From A to "zgrep"

Simson L. Garfinkel

For those of you who haven't upgraded to 3.2 yet, zgrep is a new program in /usr/bin that wasn't part of the 3.1 release. Unfortunately, those of you who have upgraded will discover that zgrep doesn't come with any documentation NeXT has left us on our own. Being the adventurous hacker that I am, I bravely typed "zgrep" at the Terminal prompt and got this helpful message:

% zgrep

grep through gzip files

usage: zgrep [grep_options] pattern [files]

Oh, so that explains it: zgrep greps through gzip files. Fortunately, NEXTSTEP 3.2 includes on-line documentation for both grep and gzip. (The man page for gzip was somehow not included in NEXTSTEP 3.1.)

To be fair, NEXTSTEP 3.2 is, on the whole, better documented than 3.1 ever was. There are only 27 commands in the 3.2 /bin and /usr/bin directories for which NeXT didn't provide man pages (a substantial improvement over 3.1). Most of 3.2's mysteries, such as zgrep, are fairly obvious. NeXT has even started to document commands like lipo, which it wrote to support fat binaries. Unfortunately, the usage, options, and magical incantations needed for other new or arcane commands remain a mystery.

Any operating-system vendor can grab the latest utilities from the Free Software Foundation (FSF), throw the commands in /bin and their documentation into /usr/man, and call it a "state-of-the-art operating-system software." To NeXT's credit, the company's developers are actually making advancements in the underlying operating system as well (features like fat binaries and Driver Kit fall into this category). But unlike the FSF, which values documentation as highly as code development, NeXT seems to let documentation take a backseat to hacking.

I've raised the issue of documentation with NeXT many times in the past. According to Rick Jackson, NeXT's director of product marketing, the company can only allocate a certain amount of people to technical publications, "given NeXT's limited resources." NeXT has also specifically chosen not to document some aspects of its operating system, such as InterfaceBuilder's internal file format and the API for applications like Mail and ProjectBuilder, so that the company doesn't get locked into supporting developers who write code that requires particular file formats or object calls.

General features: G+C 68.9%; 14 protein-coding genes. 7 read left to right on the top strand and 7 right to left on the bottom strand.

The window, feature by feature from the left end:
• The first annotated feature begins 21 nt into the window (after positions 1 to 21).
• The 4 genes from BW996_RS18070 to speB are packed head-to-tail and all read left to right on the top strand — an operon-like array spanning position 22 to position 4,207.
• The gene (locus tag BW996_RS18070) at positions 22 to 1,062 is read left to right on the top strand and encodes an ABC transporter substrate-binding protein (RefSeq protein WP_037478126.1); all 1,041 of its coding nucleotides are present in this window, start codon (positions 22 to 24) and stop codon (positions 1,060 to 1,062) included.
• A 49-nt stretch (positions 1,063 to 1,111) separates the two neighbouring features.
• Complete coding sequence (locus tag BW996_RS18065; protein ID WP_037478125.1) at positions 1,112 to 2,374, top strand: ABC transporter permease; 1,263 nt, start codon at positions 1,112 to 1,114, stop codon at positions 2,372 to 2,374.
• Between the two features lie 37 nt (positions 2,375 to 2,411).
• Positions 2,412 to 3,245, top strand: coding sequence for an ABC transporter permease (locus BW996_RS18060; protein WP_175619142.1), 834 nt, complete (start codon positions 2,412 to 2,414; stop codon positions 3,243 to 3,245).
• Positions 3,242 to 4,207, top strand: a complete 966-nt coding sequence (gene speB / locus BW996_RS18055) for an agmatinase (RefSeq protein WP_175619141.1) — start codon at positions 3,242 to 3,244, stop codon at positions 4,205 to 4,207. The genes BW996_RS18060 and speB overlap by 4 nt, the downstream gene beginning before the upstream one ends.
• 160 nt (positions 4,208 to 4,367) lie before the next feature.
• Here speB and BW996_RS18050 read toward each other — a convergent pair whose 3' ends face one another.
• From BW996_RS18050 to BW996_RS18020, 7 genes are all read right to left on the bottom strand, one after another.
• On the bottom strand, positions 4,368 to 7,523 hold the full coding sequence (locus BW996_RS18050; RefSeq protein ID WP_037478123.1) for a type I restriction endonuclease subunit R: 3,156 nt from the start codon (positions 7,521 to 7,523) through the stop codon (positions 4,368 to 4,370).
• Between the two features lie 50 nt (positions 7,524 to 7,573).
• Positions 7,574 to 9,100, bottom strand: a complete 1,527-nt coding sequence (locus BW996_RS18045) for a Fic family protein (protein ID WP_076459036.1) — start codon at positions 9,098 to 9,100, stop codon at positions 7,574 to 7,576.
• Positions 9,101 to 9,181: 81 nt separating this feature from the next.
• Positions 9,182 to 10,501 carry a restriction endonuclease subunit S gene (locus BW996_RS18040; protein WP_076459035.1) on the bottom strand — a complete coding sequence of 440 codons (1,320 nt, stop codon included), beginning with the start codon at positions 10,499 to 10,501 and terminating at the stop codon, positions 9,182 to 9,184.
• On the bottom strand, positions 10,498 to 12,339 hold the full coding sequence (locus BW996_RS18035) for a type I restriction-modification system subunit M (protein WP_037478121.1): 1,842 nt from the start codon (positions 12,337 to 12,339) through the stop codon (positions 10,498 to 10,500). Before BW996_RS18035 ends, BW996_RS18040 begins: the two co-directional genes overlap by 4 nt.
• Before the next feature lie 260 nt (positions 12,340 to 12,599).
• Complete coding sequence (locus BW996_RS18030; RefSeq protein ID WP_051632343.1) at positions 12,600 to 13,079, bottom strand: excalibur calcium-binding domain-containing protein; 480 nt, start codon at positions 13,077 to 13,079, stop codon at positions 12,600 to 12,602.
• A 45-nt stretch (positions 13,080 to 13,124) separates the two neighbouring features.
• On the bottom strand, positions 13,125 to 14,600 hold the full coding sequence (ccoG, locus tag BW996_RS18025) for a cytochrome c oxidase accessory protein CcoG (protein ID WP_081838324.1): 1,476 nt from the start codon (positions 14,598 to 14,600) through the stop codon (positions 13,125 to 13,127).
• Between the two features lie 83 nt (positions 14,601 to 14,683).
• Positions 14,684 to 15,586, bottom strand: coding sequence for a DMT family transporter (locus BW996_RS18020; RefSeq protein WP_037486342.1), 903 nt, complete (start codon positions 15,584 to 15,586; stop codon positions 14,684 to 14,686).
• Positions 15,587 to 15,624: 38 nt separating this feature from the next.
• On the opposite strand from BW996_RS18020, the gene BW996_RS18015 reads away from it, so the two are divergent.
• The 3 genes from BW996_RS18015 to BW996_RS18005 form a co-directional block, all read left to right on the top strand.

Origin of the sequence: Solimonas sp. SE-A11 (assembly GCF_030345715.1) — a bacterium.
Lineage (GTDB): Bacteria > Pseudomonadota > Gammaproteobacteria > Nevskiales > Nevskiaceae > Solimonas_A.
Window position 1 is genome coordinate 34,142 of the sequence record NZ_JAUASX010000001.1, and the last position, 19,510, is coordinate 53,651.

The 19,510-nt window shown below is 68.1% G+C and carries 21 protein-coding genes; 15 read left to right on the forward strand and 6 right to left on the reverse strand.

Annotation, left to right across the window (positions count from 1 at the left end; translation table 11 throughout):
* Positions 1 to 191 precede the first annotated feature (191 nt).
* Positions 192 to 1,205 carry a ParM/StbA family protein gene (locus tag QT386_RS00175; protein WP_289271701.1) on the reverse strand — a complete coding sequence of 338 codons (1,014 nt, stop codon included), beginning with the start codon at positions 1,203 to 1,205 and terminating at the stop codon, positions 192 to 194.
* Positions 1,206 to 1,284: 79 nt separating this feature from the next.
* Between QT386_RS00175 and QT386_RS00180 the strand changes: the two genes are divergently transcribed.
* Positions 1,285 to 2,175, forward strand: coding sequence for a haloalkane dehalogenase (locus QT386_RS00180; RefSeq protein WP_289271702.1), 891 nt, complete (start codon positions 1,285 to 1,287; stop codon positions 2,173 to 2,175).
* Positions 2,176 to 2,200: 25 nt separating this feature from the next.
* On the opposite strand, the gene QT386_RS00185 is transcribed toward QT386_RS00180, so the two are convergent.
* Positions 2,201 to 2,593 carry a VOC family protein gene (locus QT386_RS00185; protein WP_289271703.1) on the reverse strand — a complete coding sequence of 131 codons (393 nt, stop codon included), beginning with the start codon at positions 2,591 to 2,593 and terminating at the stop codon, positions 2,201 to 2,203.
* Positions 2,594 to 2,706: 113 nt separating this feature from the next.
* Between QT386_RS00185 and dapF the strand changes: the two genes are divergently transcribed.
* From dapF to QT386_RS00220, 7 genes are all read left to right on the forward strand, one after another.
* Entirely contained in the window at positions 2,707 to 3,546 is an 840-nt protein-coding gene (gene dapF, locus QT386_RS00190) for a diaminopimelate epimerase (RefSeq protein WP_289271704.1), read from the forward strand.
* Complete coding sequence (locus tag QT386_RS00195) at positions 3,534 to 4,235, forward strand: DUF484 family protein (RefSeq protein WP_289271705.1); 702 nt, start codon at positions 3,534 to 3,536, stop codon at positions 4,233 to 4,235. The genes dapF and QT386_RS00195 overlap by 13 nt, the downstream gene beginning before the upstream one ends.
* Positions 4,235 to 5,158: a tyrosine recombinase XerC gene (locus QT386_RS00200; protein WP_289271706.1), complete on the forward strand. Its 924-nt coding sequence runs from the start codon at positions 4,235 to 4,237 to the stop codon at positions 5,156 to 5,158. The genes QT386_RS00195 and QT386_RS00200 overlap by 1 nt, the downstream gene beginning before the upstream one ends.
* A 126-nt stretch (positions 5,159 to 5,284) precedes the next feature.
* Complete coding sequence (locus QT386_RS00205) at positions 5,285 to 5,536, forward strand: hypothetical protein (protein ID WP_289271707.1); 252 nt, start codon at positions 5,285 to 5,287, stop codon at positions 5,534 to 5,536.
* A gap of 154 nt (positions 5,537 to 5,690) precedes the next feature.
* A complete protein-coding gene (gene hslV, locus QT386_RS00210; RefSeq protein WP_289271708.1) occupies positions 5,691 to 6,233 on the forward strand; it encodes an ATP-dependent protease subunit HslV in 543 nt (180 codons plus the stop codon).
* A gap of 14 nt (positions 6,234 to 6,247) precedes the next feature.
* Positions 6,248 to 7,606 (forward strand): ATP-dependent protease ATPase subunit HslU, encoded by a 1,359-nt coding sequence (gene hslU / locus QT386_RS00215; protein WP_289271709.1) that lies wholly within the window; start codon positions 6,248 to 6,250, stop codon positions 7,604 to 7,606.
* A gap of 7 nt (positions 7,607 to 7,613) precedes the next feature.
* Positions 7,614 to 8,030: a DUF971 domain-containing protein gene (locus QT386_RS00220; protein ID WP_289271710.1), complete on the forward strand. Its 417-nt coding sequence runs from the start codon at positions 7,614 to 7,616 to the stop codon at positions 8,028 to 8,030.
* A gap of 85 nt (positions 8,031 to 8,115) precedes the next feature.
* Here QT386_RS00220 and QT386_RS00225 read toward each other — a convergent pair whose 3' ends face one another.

The flaw with this argument is that the FSF isn't exactly overflowing with cash itself, yet it manages to ship detailed and accurate documentation concurrently with its utilities and application programs.

The real difference between how NeXT and the FSF handle documentation is that NeXT views documentation as an afterthought, a nice-to-have, something that is fundamentally not as important as the underlying code. The FSF, on the other hand, views documentation as an essential ingredient in the product mix. You can't effectively use an application or an operating system unless you have clear, concise documentation that explains it.

There is a hidden benefit to good documentation. When programmers are forced to sit down, go through their code, and write about how it works, they frequently find bugs that were not uncovered during development or testing. Perhaps this is one of the reasons why the FSF generally produces more reliable code than the hackers in Redwood City.

Simson L. Garfinkel is the senior contributing editor to NeXTWORLD.